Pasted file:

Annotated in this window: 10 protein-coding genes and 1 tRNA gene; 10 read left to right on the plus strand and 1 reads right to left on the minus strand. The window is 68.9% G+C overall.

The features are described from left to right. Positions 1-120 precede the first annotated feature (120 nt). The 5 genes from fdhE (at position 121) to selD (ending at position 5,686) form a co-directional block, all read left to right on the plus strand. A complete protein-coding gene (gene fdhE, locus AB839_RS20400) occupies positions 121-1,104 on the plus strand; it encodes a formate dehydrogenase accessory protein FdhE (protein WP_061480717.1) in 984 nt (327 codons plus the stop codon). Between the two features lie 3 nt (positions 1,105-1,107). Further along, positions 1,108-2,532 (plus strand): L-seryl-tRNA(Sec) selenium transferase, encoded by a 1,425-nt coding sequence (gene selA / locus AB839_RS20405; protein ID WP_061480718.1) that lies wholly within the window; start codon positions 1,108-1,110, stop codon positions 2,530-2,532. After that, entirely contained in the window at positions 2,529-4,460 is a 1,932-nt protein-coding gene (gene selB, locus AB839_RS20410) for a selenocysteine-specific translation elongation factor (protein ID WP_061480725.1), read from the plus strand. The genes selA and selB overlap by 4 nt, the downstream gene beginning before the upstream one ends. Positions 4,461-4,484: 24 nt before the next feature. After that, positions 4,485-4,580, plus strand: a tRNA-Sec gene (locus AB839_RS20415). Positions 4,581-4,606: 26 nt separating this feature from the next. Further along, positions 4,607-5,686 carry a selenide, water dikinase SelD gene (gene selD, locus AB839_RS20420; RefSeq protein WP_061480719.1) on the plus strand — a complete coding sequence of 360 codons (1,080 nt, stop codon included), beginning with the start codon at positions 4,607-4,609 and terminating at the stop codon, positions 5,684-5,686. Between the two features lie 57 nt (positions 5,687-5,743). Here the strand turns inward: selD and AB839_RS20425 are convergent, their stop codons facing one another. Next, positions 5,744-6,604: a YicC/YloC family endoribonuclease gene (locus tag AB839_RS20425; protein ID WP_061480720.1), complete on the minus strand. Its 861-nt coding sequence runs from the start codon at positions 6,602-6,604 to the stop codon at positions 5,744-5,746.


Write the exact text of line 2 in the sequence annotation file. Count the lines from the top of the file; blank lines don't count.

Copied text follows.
The features are described from left to right. Positions 1-120 precede the first annotated feature (120 nt). The 5 genes from fdhE (at position 121) to selD (ending at position 5,686) form a co-directional block, all read left to right on the plus strand. A complete protein-coding gene (gene fdhE, locus AB839_RS20400) occupies positions 121-1,104 on the plus strand; it encodes a formate dehydrogenase accessory protein FdhE (protein WP_061480717.1) in 984 nt (327 codons plus the stop codon). Between the two features lie 3 nt (positions 1,105-1,107). Further along, positions 1,108-2,532 (plus strand): L-seryl-tRNA(Sec) selenium transferase, encoded by a 1,425-nt coding sequence (gene selA / locus AB839_RS20405; protein ID WP_061480718.1) that lies wholly within the window; start codon positions 1,108-1,110, stop codon positions 2,530-2,532. After that, entirely contained in the window at positions 2,529-4,460 is a 1,932-nt protein-coding gene (gene selB, locus AB839_RS20410) for a selenocysteine-specific translation elongation factor (protein ID WP_061480725.1), read from the plus strand. The genes selA and selB overlap by 4 nt, the downstream gene beginning before the upstream one ends. Positions 4,461-4,484: 24 nt before the next feature. After that, positions 4,485-4,580, plus strand: a tRNA-Sec gene (locus AB839_RS20415). Positions 4,581-4,606: 26 nt separating this feature from the next. Further along, positions 4,607-5,686 carry a selenide, water dikinase SelD gene (gene selD, locus AB839_RS20420; RefSeq protein WP_061480719.1) on the plus strand — a complete coding sequence of 360 codons (1,080 nt, stop codon included), beginning with the start codon at positions 4,607-4,609 and terminating at the stop codon, positions 5,684-5,686. Between the two features lie 57 nt (positions 5,687-5,743). Here the strand turns inward: selD and AB839_RS20425 are convergent, their stop codons facing one another. Next, positions 5,744-6,604: a YicC/YloC family endoribonuclease gene (locus tag AB839_RS20425; protein ID WP_061480720.1), complete on the minus strand. Its 861-nt coding sequence runs from the start codon at positions 6,602-6,604 to the stop codon at positions 5,744-5,746.